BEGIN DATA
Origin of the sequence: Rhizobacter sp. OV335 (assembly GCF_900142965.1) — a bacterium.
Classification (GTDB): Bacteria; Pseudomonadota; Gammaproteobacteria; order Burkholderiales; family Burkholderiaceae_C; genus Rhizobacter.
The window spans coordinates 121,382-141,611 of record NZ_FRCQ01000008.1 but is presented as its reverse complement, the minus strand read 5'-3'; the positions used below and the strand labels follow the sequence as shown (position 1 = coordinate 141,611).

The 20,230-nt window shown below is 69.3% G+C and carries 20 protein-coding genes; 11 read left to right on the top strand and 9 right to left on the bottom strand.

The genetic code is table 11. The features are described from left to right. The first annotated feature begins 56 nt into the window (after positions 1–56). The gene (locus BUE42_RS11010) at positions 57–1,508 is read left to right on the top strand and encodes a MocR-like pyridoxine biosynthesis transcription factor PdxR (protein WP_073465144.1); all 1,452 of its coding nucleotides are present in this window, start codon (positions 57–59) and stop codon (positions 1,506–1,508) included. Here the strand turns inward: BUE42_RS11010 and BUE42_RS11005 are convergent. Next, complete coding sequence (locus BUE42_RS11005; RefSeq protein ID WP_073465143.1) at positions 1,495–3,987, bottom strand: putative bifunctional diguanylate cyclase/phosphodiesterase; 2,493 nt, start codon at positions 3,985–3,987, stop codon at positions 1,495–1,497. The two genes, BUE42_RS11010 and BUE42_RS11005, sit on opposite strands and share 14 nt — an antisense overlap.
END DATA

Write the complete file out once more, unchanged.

Origin of the sequence: Rhizobacter sp. OV335 (assembly GCF_900142965.1) — a bacterium.
Classification (GTDB): Bacteria; Pseudomonadota; Gammaproteobacteria; order Burkholderiales; family Burkholderiaceae_C; genus Rhizobacter.
The window spans coordinates 121,382-141,611 of record NZ_FRCQ01000008.1 but is presented as its reverse complement, the minus strand read 5'-3'; the positions used below and the strand labels follow the sequence as shown (position 1 = coordinate 141,611).

The 20,230-nt window shown below is 69.3% G+C and carries 20 protein-coding genes; 11 read left to right on the top strand and 9 right to left on the bottom strand.

The genetic code is table 11. The features are described from left to right. The first annotated feature begins 56 nt into the window (after positions 1–56). The gene (locus BUE42_RS11010) at positions 57–1,508 is read left to right on the top strand and encodes a MocR-like pyridoxine biosynthesis transcription factor PdxR (protein WP_073465144.1); all 1,452 of its coding nucleotides are present in this window, start codon (positions 57–59) and stop codon (positions 1,506–1,508) included. Here the strand turns inward: BUE42_RS11010 and BUE42_RS11005 are convergent. Next, complete coding sequence (locus BUE42_RS11005; RefSeq protein ID WP_073465143.1) at positions 1,495–3,987, bottom strand: putative bifunctional diguanylate cyclase/phosphodiesterase; 2,493 nt, start codon at positions 3,985–3,987, stop codon at positions 1,495–1,497. The two genes, BUE42_RS11010 and BUE42_RS11005, sit on opposite strands and share 14 nt — an antisense overlap.